A little pastoral note: Tomorrow is Ash Wednesday and a day of fast and abstinence. Fasting means one main meal and 2 snacks, health permitting. It puts us in solidarity with Jesus and his Forty Day fast in the desert as well as our brothers and sisters who are experiencing famine in the Third World. Abstinence is from meat.
Today’s gospel passage is Mk 10:28-31: ‘What about us?’ Peter asked Jesus. ‘We have left everything and followed you.’ Jesus said, ‘I tell you solemnly, there is no one who has left house, brothers, sisters, father, children or land for my sake and for the sake of the gospel who will not be repaid a hundred times over, houses, brothers, sisters, mothers, children and land – not without persecutions – now in this present time and, in the world to come, eternal life ‘Many who are first will be last, and the last first’.
What’s in it for me?’ How often do we ask ourselves this question? In so many things we do there is an element of self-interest. We may cloak it, but the question lurks in the background. In effect this is what Peter is saying to the Lord when he states: ‘Lo, we have left everything and followed you’ (v. 28). It is reassuringly human that the one who was to be the rock upon which the Church was built should display such a sentiment. It is even more reassuring that the Lord doesn’t rebuke him, but affirms that many benefits and blessings will be conferred upon his followers, both in this age and in the age to come. It is sobering too that contained within the litany of blessings there is also the warning of persecution.
Jesus knew that Peter’s question echoed the complex desires of the heart. In many ways Peter’s words are both question and complaint. The idea that dedication, sacrifice and labour can go unrewarded is abhorrent. It offends our sense of natural justice. Still, we may say with varying degrees of humility that in our service of others we want nothing for ourselves. We protest that what we do is done out of love. But the truth is that even when this is the case our service brings its own reward. [The principle of St Francis: It is in giving that we receive.]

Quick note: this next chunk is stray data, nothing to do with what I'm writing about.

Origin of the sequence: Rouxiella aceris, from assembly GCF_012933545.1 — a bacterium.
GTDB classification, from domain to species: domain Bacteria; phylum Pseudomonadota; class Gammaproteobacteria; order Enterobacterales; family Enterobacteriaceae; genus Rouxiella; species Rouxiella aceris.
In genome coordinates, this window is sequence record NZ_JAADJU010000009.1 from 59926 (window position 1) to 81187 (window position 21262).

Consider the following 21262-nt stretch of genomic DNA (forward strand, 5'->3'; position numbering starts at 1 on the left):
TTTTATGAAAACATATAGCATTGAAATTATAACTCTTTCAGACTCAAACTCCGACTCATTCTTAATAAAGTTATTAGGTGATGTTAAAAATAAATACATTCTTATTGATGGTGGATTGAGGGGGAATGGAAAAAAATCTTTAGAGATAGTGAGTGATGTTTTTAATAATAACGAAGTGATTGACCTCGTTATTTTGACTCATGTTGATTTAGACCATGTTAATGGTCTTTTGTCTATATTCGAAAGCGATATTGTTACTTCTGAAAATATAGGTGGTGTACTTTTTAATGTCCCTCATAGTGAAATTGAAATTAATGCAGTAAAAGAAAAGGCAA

We should not be embarrassed by the idea of reward. It is a godly principle and God is eager to shower his blessings upon all those who serve him. He is lavish and generous beyond our wildest dreams. To understand this we’ve got to get into the logic of the kingdom. God’s reasoning is so completely different from our own — for example, in God’s kingdom the first will be last and the last first (v. 31). In God’s kingdom the humble are exalted and the exalted humbled. In God’s kingdom the rich become poor and the poor rich. If God gives us so many gifts in this world, what treasure will be ours in the age to come! Rest assured that God wants to reward and bless us. If we are suffering for God’s sake and we find ourselves giving way to bitterness or complaint, we can take to heart the words of Thomas ‘a Kempis: [author of the classic Imitation of Christ] ‘With God it is impossible that anything, however small, that is suffered for God’s sake, should fail to meet with its reward.’ (Bible Alive)